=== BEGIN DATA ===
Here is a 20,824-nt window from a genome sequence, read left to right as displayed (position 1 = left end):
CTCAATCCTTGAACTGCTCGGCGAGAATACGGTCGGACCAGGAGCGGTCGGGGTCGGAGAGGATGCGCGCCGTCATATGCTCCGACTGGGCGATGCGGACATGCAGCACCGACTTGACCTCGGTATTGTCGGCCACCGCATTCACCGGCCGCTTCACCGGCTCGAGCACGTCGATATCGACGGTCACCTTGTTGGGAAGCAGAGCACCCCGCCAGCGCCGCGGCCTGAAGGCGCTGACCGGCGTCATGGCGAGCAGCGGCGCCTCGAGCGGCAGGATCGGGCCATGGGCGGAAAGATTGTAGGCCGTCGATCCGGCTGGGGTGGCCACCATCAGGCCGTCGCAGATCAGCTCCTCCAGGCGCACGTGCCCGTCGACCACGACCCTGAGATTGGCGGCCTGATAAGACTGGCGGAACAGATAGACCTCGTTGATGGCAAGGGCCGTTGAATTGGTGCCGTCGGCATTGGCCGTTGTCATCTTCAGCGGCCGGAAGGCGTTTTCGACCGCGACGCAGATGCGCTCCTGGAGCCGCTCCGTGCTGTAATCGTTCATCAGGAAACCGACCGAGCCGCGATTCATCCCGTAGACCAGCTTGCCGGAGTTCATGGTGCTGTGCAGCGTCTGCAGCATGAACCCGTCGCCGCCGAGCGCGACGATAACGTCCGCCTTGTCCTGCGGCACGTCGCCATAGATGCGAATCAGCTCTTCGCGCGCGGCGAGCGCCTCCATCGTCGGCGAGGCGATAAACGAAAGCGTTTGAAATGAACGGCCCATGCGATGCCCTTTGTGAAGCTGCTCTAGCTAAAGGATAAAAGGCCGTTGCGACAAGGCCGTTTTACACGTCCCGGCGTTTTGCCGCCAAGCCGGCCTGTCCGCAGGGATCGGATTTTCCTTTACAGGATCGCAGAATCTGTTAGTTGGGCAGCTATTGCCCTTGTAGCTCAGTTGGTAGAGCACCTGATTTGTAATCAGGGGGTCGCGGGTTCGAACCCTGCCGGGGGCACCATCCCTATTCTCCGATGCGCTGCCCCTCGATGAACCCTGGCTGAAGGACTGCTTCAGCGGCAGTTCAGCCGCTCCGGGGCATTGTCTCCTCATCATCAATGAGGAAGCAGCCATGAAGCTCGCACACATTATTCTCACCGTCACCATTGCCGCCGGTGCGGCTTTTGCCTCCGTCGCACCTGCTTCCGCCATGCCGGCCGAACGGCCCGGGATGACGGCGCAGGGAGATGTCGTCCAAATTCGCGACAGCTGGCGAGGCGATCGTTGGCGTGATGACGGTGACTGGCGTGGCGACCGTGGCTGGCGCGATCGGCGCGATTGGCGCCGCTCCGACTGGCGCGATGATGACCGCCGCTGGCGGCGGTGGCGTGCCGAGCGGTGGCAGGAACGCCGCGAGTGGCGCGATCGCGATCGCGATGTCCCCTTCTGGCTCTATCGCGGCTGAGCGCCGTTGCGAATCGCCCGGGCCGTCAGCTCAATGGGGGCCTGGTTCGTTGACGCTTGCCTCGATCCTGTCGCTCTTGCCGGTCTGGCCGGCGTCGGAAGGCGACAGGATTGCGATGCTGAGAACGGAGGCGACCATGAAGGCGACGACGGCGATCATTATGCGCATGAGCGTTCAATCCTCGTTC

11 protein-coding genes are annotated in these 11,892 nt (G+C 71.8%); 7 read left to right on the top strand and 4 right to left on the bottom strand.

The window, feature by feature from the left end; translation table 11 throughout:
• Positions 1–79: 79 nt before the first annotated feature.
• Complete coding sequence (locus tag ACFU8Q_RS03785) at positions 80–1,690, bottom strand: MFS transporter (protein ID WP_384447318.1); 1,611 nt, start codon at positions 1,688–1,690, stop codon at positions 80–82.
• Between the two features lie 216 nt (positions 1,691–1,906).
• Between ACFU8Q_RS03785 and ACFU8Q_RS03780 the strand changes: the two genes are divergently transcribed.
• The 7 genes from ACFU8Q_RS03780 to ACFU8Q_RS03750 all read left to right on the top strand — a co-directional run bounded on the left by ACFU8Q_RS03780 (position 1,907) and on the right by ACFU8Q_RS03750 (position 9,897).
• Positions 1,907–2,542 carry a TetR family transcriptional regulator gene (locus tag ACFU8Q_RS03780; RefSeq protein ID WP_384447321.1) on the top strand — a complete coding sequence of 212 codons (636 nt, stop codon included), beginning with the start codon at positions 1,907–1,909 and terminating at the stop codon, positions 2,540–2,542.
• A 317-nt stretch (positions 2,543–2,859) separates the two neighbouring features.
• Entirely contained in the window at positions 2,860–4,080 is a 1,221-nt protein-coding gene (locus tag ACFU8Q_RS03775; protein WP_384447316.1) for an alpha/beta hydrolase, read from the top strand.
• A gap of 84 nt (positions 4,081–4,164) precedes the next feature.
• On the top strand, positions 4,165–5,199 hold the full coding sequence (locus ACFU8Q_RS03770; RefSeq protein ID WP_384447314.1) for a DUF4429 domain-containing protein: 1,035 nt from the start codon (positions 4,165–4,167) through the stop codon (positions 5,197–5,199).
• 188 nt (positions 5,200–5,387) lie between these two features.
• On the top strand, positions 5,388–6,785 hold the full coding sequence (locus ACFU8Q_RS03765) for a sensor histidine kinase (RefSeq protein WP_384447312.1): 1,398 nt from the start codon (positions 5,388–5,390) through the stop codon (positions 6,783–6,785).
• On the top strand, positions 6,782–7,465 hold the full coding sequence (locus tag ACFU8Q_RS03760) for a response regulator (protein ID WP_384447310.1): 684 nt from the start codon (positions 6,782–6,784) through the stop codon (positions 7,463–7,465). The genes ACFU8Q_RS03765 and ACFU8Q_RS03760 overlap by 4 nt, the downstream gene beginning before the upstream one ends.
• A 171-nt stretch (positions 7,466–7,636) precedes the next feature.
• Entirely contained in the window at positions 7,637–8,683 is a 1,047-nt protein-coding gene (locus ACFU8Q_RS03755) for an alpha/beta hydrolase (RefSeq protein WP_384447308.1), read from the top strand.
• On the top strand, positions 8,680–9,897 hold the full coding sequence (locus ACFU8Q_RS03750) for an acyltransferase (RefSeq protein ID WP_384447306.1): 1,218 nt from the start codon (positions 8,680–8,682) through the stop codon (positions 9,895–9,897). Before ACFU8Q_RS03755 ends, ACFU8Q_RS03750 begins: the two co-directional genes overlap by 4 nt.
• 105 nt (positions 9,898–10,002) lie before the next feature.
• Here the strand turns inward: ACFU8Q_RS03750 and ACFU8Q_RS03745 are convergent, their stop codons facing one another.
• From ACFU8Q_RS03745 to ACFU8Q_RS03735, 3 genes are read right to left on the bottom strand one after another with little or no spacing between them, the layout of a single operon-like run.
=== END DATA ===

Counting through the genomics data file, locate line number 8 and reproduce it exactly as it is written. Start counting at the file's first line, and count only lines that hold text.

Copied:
• Between ACFU8Q_RS03785 and ACFU8Q_RS03780 the strand changes: the two genes are divergently transcribed.